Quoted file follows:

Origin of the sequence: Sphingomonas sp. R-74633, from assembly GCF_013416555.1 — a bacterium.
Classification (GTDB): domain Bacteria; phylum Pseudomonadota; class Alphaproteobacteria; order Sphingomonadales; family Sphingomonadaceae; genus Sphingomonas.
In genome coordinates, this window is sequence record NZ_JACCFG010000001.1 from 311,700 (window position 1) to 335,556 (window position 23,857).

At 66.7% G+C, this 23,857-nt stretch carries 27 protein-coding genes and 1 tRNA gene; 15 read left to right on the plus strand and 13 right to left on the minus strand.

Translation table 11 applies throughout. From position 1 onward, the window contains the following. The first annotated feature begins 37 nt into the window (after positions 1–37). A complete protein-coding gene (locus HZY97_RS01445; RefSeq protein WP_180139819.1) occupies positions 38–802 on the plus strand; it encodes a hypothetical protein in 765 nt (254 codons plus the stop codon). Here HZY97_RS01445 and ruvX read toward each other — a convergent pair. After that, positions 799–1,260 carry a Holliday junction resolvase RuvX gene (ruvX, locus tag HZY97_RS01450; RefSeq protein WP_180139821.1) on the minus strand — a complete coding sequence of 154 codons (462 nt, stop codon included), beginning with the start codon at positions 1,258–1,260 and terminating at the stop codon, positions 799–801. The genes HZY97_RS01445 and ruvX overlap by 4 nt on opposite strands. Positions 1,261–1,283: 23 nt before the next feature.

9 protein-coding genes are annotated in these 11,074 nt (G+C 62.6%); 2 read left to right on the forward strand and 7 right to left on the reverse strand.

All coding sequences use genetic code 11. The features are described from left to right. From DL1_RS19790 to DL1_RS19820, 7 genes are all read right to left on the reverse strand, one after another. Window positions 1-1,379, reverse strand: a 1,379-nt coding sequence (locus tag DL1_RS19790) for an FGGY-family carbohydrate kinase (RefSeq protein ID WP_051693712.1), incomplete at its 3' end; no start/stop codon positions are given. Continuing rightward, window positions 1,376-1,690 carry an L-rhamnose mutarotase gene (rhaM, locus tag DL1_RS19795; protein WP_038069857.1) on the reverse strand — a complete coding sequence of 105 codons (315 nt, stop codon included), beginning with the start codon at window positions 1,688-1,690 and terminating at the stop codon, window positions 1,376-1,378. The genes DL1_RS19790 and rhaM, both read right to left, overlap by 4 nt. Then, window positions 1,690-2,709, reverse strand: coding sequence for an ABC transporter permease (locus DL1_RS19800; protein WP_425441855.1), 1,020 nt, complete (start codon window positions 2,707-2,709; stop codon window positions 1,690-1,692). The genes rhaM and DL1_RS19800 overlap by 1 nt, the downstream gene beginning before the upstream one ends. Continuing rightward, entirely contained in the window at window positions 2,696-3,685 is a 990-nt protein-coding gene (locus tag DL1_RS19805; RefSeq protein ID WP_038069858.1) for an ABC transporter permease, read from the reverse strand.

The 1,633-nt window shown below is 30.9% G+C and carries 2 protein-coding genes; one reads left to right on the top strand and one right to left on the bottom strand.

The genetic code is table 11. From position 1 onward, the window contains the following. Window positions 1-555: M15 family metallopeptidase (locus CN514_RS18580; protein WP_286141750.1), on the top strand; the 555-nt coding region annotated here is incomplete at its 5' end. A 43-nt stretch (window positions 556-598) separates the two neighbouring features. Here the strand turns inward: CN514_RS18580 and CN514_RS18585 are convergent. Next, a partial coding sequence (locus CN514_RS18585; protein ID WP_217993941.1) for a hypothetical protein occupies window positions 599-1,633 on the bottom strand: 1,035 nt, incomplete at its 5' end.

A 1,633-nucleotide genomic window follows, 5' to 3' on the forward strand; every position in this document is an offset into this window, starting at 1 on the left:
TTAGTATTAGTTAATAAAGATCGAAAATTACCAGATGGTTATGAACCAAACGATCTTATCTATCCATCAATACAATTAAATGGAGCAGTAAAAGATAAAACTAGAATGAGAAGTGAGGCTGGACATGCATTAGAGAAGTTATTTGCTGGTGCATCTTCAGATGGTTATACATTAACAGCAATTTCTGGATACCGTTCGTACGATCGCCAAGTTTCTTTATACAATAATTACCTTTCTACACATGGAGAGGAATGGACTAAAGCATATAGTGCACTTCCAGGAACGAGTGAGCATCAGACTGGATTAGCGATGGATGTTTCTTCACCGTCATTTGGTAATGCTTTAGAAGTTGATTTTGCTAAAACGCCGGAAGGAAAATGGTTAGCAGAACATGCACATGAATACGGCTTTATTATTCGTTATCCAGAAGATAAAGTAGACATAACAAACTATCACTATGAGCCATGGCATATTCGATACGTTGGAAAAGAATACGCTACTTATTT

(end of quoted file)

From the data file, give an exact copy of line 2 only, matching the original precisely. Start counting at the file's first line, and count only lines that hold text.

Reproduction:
Classification (GTDB): domain Bacteria; phylum Pseudomonadota; class Alphaproteobacteria; order Sphingomonadales; family Sphingomonadaceae; genus Sphingomonas.